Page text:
Album Review: People, Hell and Angels by Jimi Hendrix
Great, Based on 11 Critics
Rolling Stone - 100 Based on rating 5/5
Jimi Hendrix made three historic studio albums in 1967 and '68. He spent the rest of his life laboring and failing to finish a fourth. But it was a rich if chaotic time, and we're not done with it. These studio jams and early stabs at evolving songs mostly come from 1969 as Hendrix worked with shifting lineups, indecisive about his post-Experience path.
People, Hell and Angels isn’t a jumble of Jimi Hendrix B-sides, nor does it feature half-formed songs given the ProTools treatment. And there isn’t a single “live” track to be found on the album. (Robert Christgau wrote in 1986 that “after years of repackaging, only suckers and acolytes get hot for another live Hendrix album.” Christgau was not an acolyte.) In fact, People, Hell and Angels delivers crisper delights than 2010’s Valleys of Neptune, interpolating less obvious (and far less accessible) material while also standing as a well-crafted, deftly paced album in its own right.
New Musical Express (NME) - 80 Based on rating 4/5
Given he died 43 years ago at the age of 27, a ‘new’ album from Jimi Hendrix might, at first glance, seem an impossible dream. But that’s not quite the full picture, as ‘People, Hell & Angels’ is no lost gem. Each of these 12 songs will already be known to fans, even though they’re all previously unheard versions from sessions that took place between early 1968 and late 1969.Had everything gone smoothly, what’s here might have ended up on the follow-up to ‘Electric Ladyland’, tentatively titled ‘First Rays Of The New Rising Sun’.
With almost four times as many posthumous collections as studio albums released during his lifetime, James Marshall Hendrix really may be worth more dead than alive. Most of the dozen songs here have been released before in other forms, and 1997's First Ray of the New Rising Sun remains the definitive set of "building blocks" for what would have been Hendrix's fifth album. However, these 1968-9 recordings (mostly with Billy Cox and Buddy Miles) are free of overdubs, and the playing is incendiary.
Review Summary: "If I don't meet you no more in this world, then I'll meet you on the next one, so don't be late." The release of 1997's First Rays of the New Rising Sun, was an attempt at finally constructing the album that Jimi Hendrix never got a chance to complete. It consisted of unreleased studio recordings that Jimi worked on after the demise of the 'The Experience' in 1969, following the departure of bassist Noel Redding. Though Mitch Mitchell is still present in a few of the tracks, a lot of the music was actually recorded with future bandmates; bassist Billy Cox and his newest drummer, Buddy Miles, both of whom would go on to perform in his second power trio, Band Of Gypsys.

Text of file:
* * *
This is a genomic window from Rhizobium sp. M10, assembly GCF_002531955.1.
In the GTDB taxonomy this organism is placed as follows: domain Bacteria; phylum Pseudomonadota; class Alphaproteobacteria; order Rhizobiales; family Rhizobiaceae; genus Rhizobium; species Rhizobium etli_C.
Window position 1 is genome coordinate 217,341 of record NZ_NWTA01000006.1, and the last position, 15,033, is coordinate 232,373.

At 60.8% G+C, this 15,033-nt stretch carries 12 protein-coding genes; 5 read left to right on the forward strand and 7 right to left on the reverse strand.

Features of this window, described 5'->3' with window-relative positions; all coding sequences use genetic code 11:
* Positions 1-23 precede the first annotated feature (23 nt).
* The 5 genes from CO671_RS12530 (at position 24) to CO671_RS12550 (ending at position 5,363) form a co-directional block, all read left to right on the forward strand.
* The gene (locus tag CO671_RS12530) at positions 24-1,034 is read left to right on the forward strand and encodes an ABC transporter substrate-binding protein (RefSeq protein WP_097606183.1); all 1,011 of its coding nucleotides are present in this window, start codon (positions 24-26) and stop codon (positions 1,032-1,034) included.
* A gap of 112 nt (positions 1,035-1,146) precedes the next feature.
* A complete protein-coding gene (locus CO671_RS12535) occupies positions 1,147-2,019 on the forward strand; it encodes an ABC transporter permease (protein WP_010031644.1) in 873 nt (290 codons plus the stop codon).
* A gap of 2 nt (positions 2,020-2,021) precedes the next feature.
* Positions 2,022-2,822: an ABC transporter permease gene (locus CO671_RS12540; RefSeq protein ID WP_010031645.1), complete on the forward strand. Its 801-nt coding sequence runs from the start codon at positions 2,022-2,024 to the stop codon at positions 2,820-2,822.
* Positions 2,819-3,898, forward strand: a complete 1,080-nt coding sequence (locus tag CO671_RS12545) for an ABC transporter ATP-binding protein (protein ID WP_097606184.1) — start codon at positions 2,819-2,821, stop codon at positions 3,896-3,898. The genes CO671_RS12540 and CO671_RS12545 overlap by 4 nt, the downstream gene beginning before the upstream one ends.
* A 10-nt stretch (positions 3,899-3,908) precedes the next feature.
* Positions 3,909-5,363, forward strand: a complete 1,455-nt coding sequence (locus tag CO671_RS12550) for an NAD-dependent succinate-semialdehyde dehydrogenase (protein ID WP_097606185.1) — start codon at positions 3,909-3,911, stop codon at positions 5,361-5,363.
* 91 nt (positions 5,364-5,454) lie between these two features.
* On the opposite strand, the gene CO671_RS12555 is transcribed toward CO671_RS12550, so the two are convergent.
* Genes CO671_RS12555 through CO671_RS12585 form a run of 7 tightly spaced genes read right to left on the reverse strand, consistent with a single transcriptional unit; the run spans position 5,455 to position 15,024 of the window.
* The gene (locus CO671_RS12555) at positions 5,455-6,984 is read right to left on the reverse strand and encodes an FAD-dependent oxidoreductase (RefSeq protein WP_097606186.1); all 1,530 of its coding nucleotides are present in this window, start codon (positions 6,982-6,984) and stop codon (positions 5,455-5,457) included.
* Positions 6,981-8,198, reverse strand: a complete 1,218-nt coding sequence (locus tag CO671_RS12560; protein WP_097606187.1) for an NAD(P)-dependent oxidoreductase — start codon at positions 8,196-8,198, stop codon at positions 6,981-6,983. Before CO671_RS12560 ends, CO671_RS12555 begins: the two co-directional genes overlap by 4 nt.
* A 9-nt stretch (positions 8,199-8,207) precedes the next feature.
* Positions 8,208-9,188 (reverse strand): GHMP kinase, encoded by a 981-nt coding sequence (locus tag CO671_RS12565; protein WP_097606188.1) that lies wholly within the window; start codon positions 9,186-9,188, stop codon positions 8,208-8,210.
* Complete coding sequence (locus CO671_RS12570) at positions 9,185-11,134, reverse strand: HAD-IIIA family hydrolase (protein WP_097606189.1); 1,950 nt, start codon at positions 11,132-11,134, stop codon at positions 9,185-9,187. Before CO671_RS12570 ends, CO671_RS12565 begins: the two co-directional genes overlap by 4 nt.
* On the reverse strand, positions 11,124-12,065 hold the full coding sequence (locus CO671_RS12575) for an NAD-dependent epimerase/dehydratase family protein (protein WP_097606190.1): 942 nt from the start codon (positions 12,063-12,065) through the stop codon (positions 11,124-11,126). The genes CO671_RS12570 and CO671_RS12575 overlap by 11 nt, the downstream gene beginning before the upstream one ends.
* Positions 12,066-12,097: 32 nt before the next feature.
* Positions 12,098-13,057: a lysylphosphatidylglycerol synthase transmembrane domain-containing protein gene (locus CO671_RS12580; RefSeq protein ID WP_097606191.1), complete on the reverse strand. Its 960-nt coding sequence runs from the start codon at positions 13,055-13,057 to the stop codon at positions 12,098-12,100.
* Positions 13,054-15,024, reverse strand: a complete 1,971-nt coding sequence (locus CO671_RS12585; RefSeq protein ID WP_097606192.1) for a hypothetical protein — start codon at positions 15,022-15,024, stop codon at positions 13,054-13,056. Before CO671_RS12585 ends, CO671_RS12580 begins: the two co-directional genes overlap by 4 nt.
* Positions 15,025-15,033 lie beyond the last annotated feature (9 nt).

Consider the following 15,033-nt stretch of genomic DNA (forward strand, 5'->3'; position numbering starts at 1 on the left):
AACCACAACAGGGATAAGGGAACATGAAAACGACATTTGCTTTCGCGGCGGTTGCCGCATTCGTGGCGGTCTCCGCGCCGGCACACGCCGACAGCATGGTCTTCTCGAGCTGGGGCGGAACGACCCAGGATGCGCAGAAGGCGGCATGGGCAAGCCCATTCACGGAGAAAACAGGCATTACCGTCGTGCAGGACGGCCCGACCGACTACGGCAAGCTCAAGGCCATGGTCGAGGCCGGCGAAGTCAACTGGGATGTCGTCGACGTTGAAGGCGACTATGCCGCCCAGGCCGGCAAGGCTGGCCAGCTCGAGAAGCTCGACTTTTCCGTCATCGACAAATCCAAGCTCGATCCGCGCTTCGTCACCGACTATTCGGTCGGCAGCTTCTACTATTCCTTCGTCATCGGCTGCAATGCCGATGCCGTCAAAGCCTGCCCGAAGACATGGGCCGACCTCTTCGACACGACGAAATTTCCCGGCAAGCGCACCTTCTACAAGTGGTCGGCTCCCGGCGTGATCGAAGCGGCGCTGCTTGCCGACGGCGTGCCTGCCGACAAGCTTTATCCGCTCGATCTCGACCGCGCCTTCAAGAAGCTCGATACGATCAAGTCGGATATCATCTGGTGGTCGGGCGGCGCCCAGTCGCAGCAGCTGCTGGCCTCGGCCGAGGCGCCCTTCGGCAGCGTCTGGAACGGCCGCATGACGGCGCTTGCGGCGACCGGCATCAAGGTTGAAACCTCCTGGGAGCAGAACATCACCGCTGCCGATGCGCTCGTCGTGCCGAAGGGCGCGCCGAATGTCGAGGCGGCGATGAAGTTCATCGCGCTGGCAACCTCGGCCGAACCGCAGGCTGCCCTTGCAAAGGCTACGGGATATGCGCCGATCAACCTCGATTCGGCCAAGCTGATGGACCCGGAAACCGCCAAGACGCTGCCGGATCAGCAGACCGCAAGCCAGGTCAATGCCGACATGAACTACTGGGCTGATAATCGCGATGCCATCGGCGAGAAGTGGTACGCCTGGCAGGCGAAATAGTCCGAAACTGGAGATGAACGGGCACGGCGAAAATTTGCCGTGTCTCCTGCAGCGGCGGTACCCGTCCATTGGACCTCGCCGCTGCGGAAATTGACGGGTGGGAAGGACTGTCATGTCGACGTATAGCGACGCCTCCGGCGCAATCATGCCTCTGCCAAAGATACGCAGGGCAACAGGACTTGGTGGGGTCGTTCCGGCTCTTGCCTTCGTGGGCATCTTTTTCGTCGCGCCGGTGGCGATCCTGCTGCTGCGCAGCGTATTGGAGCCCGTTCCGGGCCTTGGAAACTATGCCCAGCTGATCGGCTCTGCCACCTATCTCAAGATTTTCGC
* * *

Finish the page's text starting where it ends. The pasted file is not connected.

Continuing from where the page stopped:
Do we, at this point, require further evidence that Jimi Hendrix was the most prodigiously gifted guitarist to ever play the instrument? We do not. Then again, we don’t need additional proof that stars glow at night, but it’s still nice to see them light up the sky. Not so long ago, Hendrix’s compact but concentrated recording career was measured by the official albums released before his death.
People, Hell and Angels certainly isn't the place to start your Hendrix collection, but collectors will surely want to hear this and it provides an interesting perspective on where Jimi's music was headed post-Experience..
Jimi HendrixPeople, Hell, and Angels(Legacy Recordings)Rating: 3.5 stars (out of 5)Listen here It’s only natural that the posthumous releases of the music of Jimi Hendrix keep on coming. Since Hendrix left such a finite amount of studio music behind (only three albums worth) before he died in 1970, the desire by music fans to uncover every nook and cranny of the evidence of his majestic talent is perfectly understandable. The newest of these releases is People, Hell, And Angels, and it concentrates on recordings from 1968 on, when Hendrix was in the process of moving on from The Experience, the band that joined him on those three studio albums, and forming the Band Of Gypsys, a trio with Billy Cox on bass and Buddy Miles on drums.
When Jimi Hendrix died, he became a god. This is an undisputed fact. It’s all been said before, regurgitated by rock writers for decades: Hendrix revolutionized the art of guitar playing. He viewed the instrument as a sonic anomaly, his playing an ongoing experiment conducted during every jam session and live show.
This dynamic compilation of previously unreleased tracks focuses on Jimi Hendrix’s last few years. Most historians assume his best work was with the Jimi Hendrix Experience, but this new album with his later Band of Gypsys and Gypsy Sun & Rainbows (the group with whom he played Woodstock) shows him expanding his sound without sacrificing his guitar ferocity. He adds a second guitarist, a saxophonist, and two percussionists at times.
A tantalising glimpse of how Hendrix's genius might have progressed. Patrick Humphries 2013 The battle for the soul and spirit of Jimi Hendrix continues undiminished. The problem with Jimi is that he never stopped making music – he left behind an estimated 1,500 hours of material when he died in September 1970. The irony is, of course, that Hendrix died so young – he didn't even make it to 30 – that his legacy was built upon just four albums that he released in his lifetime.